Outlook. Bond yields will remain elevated amid (1) rising expectations of a hike by the Bangko Sentral ng Pilipinas (BSP); (2) steadily rising local inflation (up 4.3% in March, based on 2012 index); (3) allayed trade war fears by Chinese President Xi Jinping, shifting money out of safe haven assets like US Treasuries; and (4) Fed hike expectations fueled by rising US inflation and a robust labor market. Investors are now seeking higher yields for holding long-term notes amid rising interest rates locally and in the US and higher local government borrowing. Borrowing in the second quarter is expected to grow by 35% quarter-on-quarter (QoQ) to Php325bn ($6.2bn), pressuring up interest rates (an estimated Php130.5bn worth of bonds matures this May alone and Php250bn for the entire year).
March inflation rate of 4.3% was within the BSP’s expected range of 3.8%-4.5%. However, February trade deficit widening to $3.06bn from $1.7bn in the same month last year, dragged by exports which fell for the first time in more than a year, down 1.8% YoY to $4.66bn, added downward pressure on the peso. Inflation rates in the next few months will remain crucial to either justify the BSP’s decision to maintain or hike rates in the monetary board’s next meeting this May, the latter to ease pressure on the peso. Higher inflation expectation already reflected in recent auctions, with bidders demanding wider spreads and a defensive secondary market.
Market review. The benchmark yield curve was almost unchanged, down by just an average of 1bp week-on-week (WoW), a movement the BTr expected after the Holy Week, a period when people usually need more cash on hand. The spread between the local 10-yr local benchmark and the 10-yr US Treasury (UST) narrowed to 318bps from 323bps, as the former fell by 5bps to 5.95% (done) and up by 25bps year-to-date (YTD), while the latter was unchanged at 2.77%. Yields of ROPs fell by an average of 1bp, tracking the movement in USTs, also down by 1bp.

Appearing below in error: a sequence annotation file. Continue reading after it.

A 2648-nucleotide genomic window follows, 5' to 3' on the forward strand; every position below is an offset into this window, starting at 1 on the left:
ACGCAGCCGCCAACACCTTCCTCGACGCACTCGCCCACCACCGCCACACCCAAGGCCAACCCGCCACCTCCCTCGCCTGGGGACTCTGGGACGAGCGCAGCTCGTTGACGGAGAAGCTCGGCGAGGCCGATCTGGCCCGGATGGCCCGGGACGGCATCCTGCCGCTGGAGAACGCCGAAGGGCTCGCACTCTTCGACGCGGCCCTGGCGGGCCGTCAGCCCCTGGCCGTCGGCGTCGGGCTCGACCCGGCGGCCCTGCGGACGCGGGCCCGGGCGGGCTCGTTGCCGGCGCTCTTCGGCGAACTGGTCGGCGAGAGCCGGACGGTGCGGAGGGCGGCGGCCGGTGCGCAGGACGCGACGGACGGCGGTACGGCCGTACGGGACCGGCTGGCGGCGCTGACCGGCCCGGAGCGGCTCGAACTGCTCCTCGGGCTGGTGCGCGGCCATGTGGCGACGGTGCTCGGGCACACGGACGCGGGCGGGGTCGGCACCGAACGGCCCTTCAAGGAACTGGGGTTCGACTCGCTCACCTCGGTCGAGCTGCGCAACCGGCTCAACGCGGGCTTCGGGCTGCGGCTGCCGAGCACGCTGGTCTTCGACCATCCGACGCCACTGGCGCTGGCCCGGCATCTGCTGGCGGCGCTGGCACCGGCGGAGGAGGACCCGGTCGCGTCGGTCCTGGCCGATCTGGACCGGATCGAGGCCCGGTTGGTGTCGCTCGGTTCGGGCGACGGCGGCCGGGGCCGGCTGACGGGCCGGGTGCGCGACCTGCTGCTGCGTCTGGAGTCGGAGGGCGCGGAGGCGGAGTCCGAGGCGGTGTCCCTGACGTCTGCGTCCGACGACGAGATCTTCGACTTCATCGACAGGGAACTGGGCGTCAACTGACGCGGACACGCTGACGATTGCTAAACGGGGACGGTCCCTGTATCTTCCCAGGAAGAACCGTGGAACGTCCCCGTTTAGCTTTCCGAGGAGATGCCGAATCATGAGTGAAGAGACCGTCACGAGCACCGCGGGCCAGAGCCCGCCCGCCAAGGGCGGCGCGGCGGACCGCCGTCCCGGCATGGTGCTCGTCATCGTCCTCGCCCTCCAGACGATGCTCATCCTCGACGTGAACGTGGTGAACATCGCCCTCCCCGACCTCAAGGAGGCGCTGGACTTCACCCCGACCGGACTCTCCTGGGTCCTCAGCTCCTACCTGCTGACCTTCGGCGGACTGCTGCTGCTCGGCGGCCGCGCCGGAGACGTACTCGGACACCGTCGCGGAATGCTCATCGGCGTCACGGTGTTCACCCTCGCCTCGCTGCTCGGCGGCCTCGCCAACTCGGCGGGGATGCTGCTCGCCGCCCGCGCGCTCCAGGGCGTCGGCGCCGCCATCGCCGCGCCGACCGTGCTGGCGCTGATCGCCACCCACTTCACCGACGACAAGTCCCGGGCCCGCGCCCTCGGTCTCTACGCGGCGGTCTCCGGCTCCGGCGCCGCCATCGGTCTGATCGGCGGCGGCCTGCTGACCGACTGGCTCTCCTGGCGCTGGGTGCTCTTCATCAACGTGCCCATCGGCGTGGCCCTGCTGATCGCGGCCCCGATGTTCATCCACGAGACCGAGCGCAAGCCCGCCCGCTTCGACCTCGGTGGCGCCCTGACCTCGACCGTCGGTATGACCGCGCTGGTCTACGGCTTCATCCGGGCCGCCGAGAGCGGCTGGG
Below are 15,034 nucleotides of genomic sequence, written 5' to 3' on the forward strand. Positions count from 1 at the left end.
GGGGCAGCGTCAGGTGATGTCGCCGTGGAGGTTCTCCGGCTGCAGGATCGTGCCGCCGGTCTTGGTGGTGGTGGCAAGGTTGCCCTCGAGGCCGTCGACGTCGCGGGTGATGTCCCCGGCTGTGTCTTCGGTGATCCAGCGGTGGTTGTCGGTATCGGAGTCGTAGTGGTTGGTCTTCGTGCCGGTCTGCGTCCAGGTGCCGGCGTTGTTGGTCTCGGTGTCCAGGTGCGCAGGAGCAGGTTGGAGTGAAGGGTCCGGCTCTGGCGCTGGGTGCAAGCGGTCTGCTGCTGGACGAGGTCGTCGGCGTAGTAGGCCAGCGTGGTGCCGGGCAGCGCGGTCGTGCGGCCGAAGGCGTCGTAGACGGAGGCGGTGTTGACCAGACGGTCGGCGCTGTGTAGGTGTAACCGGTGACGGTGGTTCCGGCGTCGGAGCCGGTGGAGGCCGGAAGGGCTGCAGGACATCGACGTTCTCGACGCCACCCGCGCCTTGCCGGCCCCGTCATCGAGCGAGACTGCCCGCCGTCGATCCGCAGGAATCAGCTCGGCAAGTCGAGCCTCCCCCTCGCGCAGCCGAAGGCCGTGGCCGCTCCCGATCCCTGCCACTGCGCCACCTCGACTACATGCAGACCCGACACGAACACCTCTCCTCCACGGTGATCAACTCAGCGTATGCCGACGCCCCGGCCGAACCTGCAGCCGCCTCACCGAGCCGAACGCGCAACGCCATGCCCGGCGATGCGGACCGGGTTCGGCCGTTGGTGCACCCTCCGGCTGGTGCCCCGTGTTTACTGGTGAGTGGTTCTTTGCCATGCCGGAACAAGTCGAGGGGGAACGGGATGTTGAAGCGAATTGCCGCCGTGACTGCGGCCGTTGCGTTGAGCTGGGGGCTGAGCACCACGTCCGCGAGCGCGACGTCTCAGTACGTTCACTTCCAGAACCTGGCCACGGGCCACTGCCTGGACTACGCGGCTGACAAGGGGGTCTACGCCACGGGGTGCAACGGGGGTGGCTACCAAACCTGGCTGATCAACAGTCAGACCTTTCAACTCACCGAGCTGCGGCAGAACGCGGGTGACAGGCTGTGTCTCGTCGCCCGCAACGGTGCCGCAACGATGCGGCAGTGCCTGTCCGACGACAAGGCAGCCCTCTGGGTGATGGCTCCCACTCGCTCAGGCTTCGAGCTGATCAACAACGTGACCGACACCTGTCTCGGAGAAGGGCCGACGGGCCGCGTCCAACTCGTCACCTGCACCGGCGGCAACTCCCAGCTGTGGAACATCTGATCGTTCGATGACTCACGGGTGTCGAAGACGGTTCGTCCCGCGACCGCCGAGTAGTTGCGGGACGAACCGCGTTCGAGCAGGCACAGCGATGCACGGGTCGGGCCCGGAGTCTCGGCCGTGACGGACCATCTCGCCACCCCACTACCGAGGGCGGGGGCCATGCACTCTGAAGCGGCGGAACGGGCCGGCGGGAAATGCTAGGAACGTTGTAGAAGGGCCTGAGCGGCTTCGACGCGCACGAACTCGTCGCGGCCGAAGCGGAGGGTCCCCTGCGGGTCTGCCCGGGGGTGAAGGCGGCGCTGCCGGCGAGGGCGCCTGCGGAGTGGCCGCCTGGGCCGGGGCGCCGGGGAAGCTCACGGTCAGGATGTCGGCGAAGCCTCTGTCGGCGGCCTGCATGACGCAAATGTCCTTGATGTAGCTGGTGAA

The recent Php10bn auction of newly-issued 7-yr bond was twice oversubscribed but was only partially awarded (Php7.9bn) as the Bureau of the Treasury capped accpeted rates at 5.75%. The average accepted bid rate was 5.712%, 133 bps higher than the last auction of similar notes which fetched an average bid rate of 4.39%.
Total daily traded volume down 16% week-on-week (WoW) to Php6.2bn. The liquid yield curve fell by an average of 11bps on thin trading volumes. The bond market remained cautious amid trade war noise that dominated headlines. The front-end (FXTN 05-72: 1yr) rose by 32bps to 3.26%, the belly (FXTN 10-61: 9.7yrs) up by 23bps to 6.11%, while the tail (R25-01: 20.5yr) down 64bps to 6.52%. Secondary trading volume fell by 16% to Php6.2bn, as T-bill trading more than halved to Php856mn, down by 66% WoW, slightly offset by T-bond trading volume that recovered by 11% to Php5.4bn. Still these volumes are on the low side, reflecting the market’s defensive stance. The BTr fully awarded its Php10bn auction of 3-yr bonds, which fetched an average bid rate of 4.63% and was twice oversubscribed. On the other hand, the bureau fully awarded its Php5bn 91-day T-bill auction last Tuesday (April 10) while completely rejecting all the bids for the 182-day and 364-day auction. Average bids for the 91-day bill was capped at 3.35% from the last auction’s 3.191%, 16bps higher. Total tenders matched the offer size, but bids were mostly for the 91-day bill.
Emerging Markets’ (EM) 10-year yields down 7bps week-on-week (WoW). Yields of EM bonds we follow were down by 7bps WoW on average after Chinese President Xi Jinping’s less aggresive stance regarding the brewing trade war. Peru (10-year yield: -13bps), Turkey (-11bps), and Mexico/Colombia (-10bps) outperformed last week, while Brazil (10-year yield -1bp), Indonesia (-4bps), and the Philippines (-5bps) relatively underperformed.
USTs down by 1bp WoW. US Treasuries fell by an average of 1bp WoW, while the 10-yr UST was unchanged at 2.77% on a healthy labor market report masked by disappointing new jobs numbers and a friendlier tone by the Chinese president last Friday. The speech eased tensions between the US and China after weeks of exchanging trade threats. Meanwhile, the latest jobs report showed 103,000 new jobs generated last month, below expectations of 178,000 and a third of February’s 326,000, greatly affected by weather and seasonality. However, unemployment remained at an all-time low of 4.1%. Wage growth remained steady at 2.7% YoY. Data also showed last Tuesday that U.S. producer prices increased more than expected in March, boosted by a rise in the cost ofservices such as healthcare and airline fees. The producer price index for final demand rose 0.3% last month after increasing 0.2% in February. The 5-yr and 30-yr UST spread has flattened to 39.6 basis points. That’s the narrowest gap since late December 2011.
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